ITANAGAR, Nov 24 � A widespread decline in the production of citrus fruits in several Arunachal Pradesh districts has caused alarm among orange farmers in the State as well as in the Horticulture department.
Lohit and Lower Dibang Valley, the two major orange producing districts, are particularly affected by the phenomenon as many farmers had to abandon hundreds of hectares of orange orchards.
According to a survey conducted by the Arunachal Pradesh Horticulture Research and Development Mission (APHRDM) from October 26 to October 31, Wakro in Lohit district, known as the orange bowl of the State, and Roing and Korunu Circles in Lower Dibang Valley district are worst affected.
APHRDM mission director Egam Basar, who studied the problem, said that there was an urgent need to arrest the problem, caused by a host of diseases, before it spreads to other districts. �This can prove to be disastrous for the citrus industry in the State,� Basar predicted.
A farmer at Chidu village in the Wakro Circle has lost 10,500 orange trees. Similar stories of losses were reported in the Koronu Circle in Lower Dibang Valley district, where about 20,000 citrus trees were found bereft of fruits.
�The problem is reported from East Siang and Papum Pare districts too,� Basar said.
Though decline in citrus fruit is caused by several factors, the survey team zeroed in on three causes � nutrient deficiency (especially zinc deficiency), greening disease and viral infection (Tristeza and Yellow Corky Vein virus), as responsible for the crisis.
Greening disease is caused by gram negative bacteria which gets into orchards through infected planting materials and later transmitted to other plants through a fly called Citrus Psylla and aphids.
Measures to control the diseases include both controlling the bacteria as well as insect carrier, Basar says.
Nutrients deficiency is specially caused by poor management of orchards due to negligence of farmers and hence �Citrus decline� is also called �Neglectosis�, he pointed out.
The samples collected from the surveyed orchards were being analysed at Central Horticulture and Forestry College, Pasighat and Indian Agriculture Research Institute in New Delhi.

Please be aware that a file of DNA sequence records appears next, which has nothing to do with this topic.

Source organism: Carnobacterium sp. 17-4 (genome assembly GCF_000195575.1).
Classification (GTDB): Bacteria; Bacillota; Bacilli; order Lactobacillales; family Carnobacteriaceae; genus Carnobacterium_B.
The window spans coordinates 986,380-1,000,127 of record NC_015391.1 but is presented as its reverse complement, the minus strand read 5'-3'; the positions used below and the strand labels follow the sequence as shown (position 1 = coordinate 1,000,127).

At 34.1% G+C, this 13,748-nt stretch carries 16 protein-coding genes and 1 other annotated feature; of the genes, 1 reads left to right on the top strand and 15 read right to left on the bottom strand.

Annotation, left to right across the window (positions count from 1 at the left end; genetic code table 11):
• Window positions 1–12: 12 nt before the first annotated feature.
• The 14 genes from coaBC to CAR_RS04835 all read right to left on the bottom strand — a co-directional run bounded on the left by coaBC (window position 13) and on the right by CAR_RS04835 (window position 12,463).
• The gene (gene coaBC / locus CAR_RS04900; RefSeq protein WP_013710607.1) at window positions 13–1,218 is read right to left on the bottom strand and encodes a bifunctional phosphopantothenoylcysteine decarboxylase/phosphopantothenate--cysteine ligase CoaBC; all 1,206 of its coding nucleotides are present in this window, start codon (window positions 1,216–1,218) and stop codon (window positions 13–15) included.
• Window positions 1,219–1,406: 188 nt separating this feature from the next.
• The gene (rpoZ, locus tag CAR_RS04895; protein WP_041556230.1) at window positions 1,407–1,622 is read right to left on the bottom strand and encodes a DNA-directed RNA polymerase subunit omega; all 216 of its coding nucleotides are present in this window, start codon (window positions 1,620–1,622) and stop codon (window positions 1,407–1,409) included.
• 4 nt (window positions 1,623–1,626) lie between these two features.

�After the analytical result is out, massive exercise to tackle the situation is required. For now, it is very important to take preventive measures,� Basar stated.
If zinc deficiency is established, zinc sulphate should be applied and for Greening disease, Tetracycline injection may be applied, he suggested.
Lamenting on the lack of research facilities in the State to support farmers, Basar said, �We are working towards enabling the government to coordinate and prioritise research activities to combat the disease. If we have research facilities with easy access, then it can be of great boon to farmers.�
�During the field visit, the citrus growers demanded that an �emergency response team� must be established in every district to battle �greening� disease.
Orange cultivation in Lohit district started in 2000 after it was introduced by the State�s Horticulture department. A large number of farmers, businessmen and unemployed youths in the district took to orange cultivation.
In the mid-to-late 2000, the district achieved the distinction of being the highest grower of citrus fruits with production rising to almost 6,000 tonnes.
During the visit, the survey team was also reported of early ripening of citrus fruits.
�The harvesting of orange starts in the second week of November. But this year, the fruits have ripened earlier and is being harvested in the month of October itself,� a local farmer said. � PTI